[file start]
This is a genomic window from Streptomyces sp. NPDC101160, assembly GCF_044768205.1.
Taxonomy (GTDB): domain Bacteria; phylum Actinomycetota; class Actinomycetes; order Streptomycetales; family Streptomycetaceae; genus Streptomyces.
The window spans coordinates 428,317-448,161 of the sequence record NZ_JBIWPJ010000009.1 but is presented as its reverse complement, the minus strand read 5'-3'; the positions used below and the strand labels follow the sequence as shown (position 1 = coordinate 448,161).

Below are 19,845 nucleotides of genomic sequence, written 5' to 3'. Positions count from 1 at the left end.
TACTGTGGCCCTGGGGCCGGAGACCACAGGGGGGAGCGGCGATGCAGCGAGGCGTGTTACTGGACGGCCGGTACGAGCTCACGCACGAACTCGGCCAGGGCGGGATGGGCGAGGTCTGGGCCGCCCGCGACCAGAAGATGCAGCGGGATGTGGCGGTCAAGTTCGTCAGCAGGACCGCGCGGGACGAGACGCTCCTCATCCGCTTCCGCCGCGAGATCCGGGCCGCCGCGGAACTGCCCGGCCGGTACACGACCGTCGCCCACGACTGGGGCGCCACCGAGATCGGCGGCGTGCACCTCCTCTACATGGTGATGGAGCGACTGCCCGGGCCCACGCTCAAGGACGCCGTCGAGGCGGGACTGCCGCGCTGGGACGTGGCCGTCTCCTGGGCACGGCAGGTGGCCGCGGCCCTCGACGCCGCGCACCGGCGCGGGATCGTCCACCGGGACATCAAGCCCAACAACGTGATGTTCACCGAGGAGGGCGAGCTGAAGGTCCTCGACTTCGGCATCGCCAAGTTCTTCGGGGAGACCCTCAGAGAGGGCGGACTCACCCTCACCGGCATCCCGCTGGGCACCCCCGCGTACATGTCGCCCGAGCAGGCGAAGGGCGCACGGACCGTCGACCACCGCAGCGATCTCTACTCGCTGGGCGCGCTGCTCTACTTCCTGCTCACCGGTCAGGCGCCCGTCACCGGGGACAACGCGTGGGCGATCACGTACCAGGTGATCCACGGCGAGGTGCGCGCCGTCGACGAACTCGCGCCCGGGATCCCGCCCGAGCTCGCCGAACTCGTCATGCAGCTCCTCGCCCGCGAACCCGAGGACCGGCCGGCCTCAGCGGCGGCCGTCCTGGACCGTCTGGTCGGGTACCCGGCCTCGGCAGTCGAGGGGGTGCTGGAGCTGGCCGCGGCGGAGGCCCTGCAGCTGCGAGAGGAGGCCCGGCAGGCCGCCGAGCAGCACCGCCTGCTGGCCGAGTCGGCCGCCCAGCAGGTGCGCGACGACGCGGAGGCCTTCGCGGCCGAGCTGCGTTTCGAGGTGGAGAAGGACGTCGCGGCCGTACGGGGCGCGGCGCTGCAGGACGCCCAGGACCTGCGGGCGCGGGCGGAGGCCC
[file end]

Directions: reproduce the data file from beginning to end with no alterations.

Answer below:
This is a genomic window from Streptomyces sp. NPDC101160, assembly GCF_044768205.1.
Taxonomy (GTDB): domain Bacteria; phylum Actinomycetota; class Actinomycetes; order Streptomycetales; family Streptomycetaceae; genus Streptomyces.
The window spans coordinates 428,317-448,161 of the sequence record NZ_JBIWPJ010000009.1 but is presented as its reverse complement, the minus strand read 5'-3'; the positions used below and the strand labels follow the sequence as shown (position 1 = coordinate 448,161).

Below are 19,845 nucleotides of genomic sequence, written 5' to 3'. Positions count from 1 at the left end.
TACTGTGGCCCTGGGGCCGGAGACCACAGGGGGGAGCGGCGATGCAGCGAGGCGTGTTACTGGACGGCCGGTACGAGCTCACGCACGAACTCGGCCAGGGCGGGATGGGCGAGGTCTGGGCCGCCCGCGACCAGAAGATGCAGCGGGATGTGGCGGTCAAGTTCGTCAGCAGGACCGCGCGGGACGAGACGCTCCTCATCCGCTTCCGCCGCGAGATCCGGGCCGCCGCGGAACTGCCCGGCCGGTACACGACCGTCGCCCACGACTGGGGCGCCACCGAGATCGGCGGCGTGCACCTCCTCTACATGGTGATGGAGCGACTGCCCGGGCCCACGCTCAAGGACGCCGTCGAGGCGGGACTGCCGCGCTGGGACGTGGCCGTCTCCTGGGCACGGCAGGTGGCCGCGGCCCTCGACGCCGCGCACCGGCGCGGGATCGTCCACCGGGACATCAAGCCCAACAACGTGATGTTCACCGAGGAGGGCGAGCTGAAGGTCCTCGACTTCGGCATCGCCAAGTTCTTCGGGGAGACCCTCAGAGAGGGCGGACTCACCCTCACCGGCATCCCGCTGGGCACCCCCGCGTACATGTCGCCCGAGCAGGCGAAGGGCGCACGGACCGTCGACCACCGCAGCGATCTCTACTCGCTGGGCGCGCTGCTCTACTTCCTGCTCACCGGTCAGGCGCCCGTCACCGGGGACAACGCGTGGGCGATCACGTACCAGGTGATCCACGGCGAGGTGCGCGCCGTCGACGAACTCGCGCCCGGGATCCCGCCCGAGCTCGCCGAACTCGTCATGCAGCTCCTCGCCCGCGAACCCGAGGACCGGCCGGCCTCAGCGGCGGCCGTCCTGGACCGTCTGGTCGGGTACCCGGCCTCGGCAGTCGAGGGGGTGCTGGAGCTGGCCGCGGCGGAGGCCCTGCAGCTGCGAGAGGAGGCCCGGCAGGCCGCCGAGCAGCACCGCCTGCTGGCCGAGTCGGCCGCCCAGCAGGTGCGCGACGACGCGGAGGCCTTCGCGGCCGAGCTGCGTTTCGAGGTGGAGAAGGACGTCGCGGCCGTACGGGGCGCGGCGCTGCAGGACGCCCAGGACCTGCGGGCGCGGGCGGAGGCCC